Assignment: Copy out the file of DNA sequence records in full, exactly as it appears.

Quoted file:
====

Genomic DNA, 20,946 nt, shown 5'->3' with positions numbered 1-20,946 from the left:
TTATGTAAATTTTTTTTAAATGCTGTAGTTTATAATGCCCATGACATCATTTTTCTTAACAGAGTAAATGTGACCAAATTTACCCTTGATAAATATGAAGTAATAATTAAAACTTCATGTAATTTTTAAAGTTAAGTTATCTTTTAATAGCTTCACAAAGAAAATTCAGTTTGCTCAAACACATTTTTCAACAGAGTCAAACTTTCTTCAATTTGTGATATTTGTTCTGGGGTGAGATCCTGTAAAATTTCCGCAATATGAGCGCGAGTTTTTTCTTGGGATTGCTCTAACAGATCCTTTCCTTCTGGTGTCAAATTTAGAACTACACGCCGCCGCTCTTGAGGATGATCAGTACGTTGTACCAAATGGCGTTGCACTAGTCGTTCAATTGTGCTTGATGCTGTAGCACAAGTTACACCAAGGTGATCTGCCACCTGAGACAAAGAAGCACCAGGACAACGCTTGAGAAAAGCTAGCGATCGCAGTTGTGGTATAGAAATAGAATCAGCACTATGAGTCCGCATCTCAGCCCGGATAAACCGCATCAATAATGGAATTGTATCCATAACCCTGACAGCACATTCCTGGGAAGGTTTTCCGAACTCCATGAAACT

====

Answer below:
Genomic DNA, 20,946 nt, shown 5'->3' with positions numbered 1-20,946 from the left:
TTATGTAAATTTTTTTTAAATGCTGTAGTTTATAATGCCCATGACATCATTTTTCTTAACAGAGTAAATGTGACCAAATTTACCCTTGATAAATATGAAGTAATAATTAAAACTTCATGTAATTTTTAAAGTTAAGTTATCTTTTAATAGCTTCACAAAGAAAATTCAGTTTGCTCAAACACATTTTTCAACAGAGTCAAACTTTCTTCAATTTGTGATATTTGTTCTGGGGTGAGATCCTGTAAAATTTCCGCAATATGAGCGCGAGTTTTTTCTTGGGATTGCTCTAACAGATCCTTTCCTTCTGGTGTCAAATTTAGAACTACACGCCGCCGCTCTTGAGGATGATCAGTACGTTGTACCAAATGGCGTTGCACTAGTCGTTCAATTGTGCTTGATGCTGTAGCACAAGTTACACCAAGGTGATCTGCCACCTGAGACAAAGAAGCACCAGGACAACGCTTGAGAAAAGCTAGCGATCGCAGTTGTGGTATAGAAATAGAATCAGCACTATGAGTCCGCATCTCAGCCCGGATAAACCGCATCAATAATGGAATTGTATCCATAACCCTGACAGCACATTCCTGGGAAGGTTTTCCGAACTCCATGAAACT